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New start-up incubation centre to bring scientific innovations to consumers

Press Trust of India  |  Kolkata 

In a bid to convert research innovations into practical application, the Education and Research (IISER) here is set to start an incubation centre that will allow researchers to translate science into

RISE (Research Innovation and Scientific Entrepreneurship) Foundation at IISER, will be a no-profit no-loss company, the institute said in a statement.

The initial funding of Rs 13 crore has been sanctioned by the government's via the National Initiative for Developing and Harnessing Innovations - Technology Incubator (NIDHI-TBI) scheme.

will be primarily engaged in the translation of fundamental science research in the institute into and products," it said.

The start-up, which will serve as an incubation centre, will initially strive to enhance in the eastern and north-eastern part of which will create new job opportunities and strengthen the of the region, it added.

"Start-ups using high science are essential in the translation of science for the benefit of society. Through IISER incubation we want to encourage and promote science start-ups," Sourav Pal, Kolkata, told

The scope of operation would gradually expand over time, so that in due course, the would seal its place as a reliable and efficient that would cater to fundamental science-based translational research carried out all over India, and even in neighbouring countries in South-East Asia, the statement said.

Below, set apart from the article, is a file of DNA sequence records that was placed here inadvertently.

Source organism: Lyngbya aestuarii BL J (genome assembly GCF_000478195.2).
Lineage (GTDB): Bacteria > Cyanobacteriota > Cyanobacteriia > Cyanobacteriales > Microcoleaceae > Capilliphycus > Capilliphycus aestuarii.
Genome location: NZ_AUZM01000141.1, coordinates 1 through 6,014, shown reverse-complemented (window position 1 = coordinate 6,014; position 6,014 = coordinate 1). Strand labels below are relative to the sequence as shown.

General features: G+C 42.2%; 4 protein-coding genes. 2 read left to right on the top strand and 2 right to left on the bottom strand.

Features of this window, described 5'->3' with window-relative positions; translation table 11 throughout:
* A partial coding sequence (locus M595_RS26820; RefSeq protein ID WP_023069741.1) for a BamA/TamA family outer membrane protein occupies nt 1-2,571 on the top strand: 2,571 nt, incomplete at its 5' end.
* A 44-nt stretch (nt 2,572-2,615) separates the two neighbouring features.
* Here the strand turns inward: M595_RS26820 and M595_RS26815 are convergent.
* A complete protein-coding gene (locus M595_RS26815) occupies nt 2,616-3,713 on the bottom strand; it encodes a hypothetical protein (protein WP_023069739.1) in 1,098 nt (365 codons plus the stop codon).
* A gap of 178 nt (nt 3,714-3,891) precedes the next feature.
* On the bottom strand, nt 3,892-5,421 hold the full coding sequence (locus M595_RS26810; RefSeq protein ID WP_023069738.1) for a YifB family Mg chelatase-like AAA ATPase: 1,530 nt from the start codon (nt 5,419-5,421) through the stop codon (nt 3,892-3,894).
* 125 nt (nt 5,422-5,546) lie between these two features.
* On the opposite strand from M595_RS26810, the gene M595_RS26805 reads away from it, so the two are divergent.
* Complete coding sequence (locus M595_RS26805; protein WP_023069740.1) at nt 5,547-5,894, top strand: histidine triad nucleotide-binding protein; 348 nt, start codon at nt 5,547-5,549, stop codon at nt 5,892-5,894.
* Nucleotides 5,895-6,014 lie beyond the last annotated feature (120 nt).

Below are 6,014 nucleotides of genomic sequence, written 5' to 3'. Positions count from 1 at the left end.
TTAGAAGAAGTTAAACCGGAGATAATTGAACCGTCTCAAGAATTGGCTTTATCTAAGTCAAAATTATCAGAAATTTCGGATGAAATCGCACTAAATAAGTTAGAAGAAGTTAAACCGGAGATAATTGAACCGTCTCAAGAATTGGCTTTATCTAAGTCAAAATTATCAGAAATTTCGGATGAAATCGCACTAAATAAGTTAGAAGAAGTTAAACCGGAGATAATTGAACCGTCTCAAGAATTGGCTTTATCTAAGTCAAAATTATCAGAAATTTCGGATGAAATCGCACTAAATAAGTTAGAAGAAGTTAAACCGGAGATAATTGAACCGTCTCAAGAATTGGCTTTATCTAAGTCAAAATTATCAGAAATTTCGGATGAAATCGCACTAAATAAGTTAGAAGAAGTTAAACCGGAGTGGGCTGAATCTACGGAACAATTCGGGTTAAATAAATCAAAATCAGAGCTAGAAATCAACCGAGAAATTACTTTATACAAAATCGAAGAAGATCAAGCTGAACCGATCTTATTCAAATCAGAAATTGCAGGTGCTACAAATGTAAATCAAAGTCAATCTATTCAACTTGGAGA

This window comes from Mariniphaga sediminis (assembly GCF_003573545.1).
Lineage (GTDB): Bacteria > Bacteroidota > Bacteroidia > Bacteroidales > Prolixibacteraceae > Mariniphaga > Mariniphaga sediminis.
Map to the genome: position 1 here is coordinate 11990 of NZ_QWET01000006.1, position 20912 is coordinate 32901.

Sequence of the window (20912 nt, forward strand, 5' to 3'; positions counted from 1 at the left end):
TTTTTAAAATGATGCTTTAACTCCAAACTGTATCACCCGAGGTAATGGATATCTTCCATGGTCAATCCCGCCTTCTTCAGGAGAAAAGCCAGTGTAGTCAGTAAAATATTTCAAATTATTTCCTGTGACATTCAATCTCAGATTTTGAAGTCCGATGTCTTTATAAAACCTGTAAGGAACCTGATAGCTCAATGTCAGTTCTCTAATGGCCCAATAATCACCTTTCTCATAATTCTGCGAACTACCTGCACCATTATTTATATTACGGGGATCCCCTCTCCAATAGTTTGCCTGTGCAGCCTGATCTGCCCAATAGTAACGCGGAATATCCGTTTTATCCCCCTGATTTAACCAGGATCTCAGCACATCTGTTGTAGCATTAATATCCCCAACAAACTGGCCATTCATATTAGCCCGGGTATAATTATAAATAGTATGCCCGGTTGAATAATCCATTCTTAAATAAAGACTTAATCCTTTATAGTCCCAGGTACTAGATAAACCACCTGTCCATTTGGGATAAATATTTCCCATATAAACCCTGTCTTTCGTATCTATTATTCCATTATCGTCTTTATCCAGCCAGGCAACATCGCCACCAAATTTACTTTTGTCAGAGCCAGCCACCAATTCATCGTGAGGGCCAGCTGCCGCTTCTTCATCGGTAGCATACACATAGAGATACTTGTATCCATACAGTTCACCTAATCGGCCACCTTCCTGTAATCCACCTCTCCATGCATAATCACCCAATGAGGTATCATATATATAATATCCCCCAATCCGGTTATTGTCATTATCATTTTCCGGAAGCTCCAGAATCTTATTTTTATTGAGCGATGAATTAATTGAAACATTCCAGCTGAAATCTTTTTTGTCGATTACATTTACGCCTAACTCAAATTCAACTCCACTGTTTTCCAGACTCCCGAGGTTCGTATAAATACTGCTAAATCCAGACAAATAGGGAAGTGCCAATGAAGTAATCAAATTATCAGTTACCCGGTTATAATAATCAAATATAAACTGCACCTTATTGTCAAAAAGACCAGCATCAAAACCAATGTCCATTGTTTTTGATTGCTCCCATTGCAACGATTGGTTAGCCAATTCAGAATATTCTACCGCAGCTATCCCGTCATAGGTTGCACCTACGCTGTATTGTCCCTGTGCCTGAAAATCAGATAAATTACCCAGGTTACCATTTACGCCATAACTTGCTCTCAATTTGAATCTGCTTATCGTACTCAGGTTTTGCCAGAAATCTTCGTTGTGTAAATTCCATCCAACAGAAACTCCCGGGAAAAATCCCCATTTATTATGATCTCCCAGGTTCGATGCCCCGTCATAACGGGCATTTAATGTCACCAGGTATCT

"Top universities in the world such as MIT, and etc have start-ups. In fact due to start-ups people will be encouraged to take up basic research further," Pal added.

The centre, which is expected to start functioning soon, will be governed by a pool of experienced faculty members, along with a technical advisory board representing a mix of academia and industry expertise.

In addition to providing seed funding to translate science into marketable products, the will also provide management training, consulting, assistance in plan creation, and networking opportunities for the researchers.

"A finally is a social being, and like everyone, is bound to return to society at least a part of what society invested in him or her," said Ayan Banerjee, Associate Professor, at the at IISER

"The most obvious way of fulfilling that obligation is to translate one's science into products that a significant cross-section of society can directly use. One also derives deep satisfaction when one is able to generate real applications of one's research, since the ability to positively affect the lives of fellow humans is probably something we all strive for," Banerjee said.

Despite doing well in cutting-edge science, severely lacks products developed through indigenous technology, said Banerjee.

"It is thus imperative that scientists come up with effective translation of their research in the form of start-ups, since that is the only way we will achieve long term and real growth. An cannot grow without developing its own technology," he said.

(This story has not been edited by Business Standard staff and is auto-generated from a syndicated feed.)

First Published: Sun, April 22 2018. 15:00 IST